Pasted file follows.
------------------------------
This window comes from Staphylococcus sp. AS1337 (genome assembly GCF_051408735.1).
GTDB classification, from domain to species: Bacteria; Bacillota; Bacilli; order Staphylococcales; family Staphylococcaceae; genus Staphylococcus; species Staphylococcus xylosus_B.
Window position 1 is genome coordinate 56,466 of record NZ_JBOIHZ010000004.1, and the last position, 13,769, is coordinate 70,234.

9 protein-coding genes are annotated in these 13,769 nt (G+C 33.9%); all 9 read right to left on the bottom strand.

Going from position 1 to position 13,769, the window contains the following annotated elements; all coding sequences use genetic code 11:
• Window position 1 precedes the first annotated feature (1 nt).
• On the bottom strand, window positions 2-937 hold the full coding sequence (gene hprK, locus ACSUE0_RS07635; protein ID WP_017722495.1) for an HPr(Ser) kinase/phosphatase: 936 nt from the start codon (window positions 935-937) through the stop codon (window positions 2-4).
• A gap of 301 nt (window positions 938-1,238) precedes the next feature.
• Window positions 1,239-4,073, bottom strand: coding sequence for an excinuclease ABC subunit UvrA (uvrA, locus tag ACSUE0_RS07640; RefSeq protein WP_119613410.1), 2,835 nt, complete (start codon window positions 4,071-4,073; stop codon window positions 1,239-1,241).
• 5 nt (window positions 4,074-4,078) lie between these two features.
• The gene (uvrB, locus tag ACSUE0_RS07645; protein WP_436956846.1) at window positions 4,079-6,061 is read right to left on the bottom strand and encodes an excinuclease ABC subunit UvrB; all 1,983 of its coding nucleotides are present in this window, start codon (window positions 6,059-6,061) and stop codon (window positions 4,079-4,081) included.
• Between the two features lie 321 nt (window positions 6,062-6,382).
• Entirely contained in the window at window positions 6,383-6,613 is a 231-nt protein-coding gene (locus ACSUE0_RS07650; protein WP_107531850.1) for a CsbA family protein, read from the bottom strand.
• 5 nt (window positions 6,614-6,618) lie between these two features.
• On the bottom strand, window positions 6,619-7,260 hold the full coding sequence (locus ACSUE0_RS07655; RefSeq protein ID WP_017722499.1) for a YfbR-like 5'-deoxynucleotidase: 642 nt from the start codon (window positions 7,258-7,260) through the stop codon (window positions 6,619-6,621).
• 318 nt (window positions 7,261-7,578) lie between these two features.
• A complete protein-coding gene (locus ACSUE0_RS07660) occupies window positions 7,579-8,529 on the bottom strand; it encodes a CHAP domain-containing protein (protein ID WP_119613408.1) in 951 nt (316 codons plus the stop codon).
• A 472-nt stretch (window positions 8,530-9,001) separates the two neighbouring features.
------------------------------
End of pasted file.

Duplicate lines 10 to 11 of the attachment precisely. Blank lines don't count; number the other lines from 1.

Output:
• 5 nt (window positions 4,074-4,078) lie between these two features.
• The gene (uvrB, locus tag ACSUE0_RS07645; protein WP_436956846.1) at window positions 4,079-6,061 is read right to left on the bottom strand and encodes an excinuclease ABC subunit UvrB; all 1,983 of its coding nucleotides are present in this window, start codon (window positions 6,059-6,061) and stop codon (window positions 4,079-4,081) included.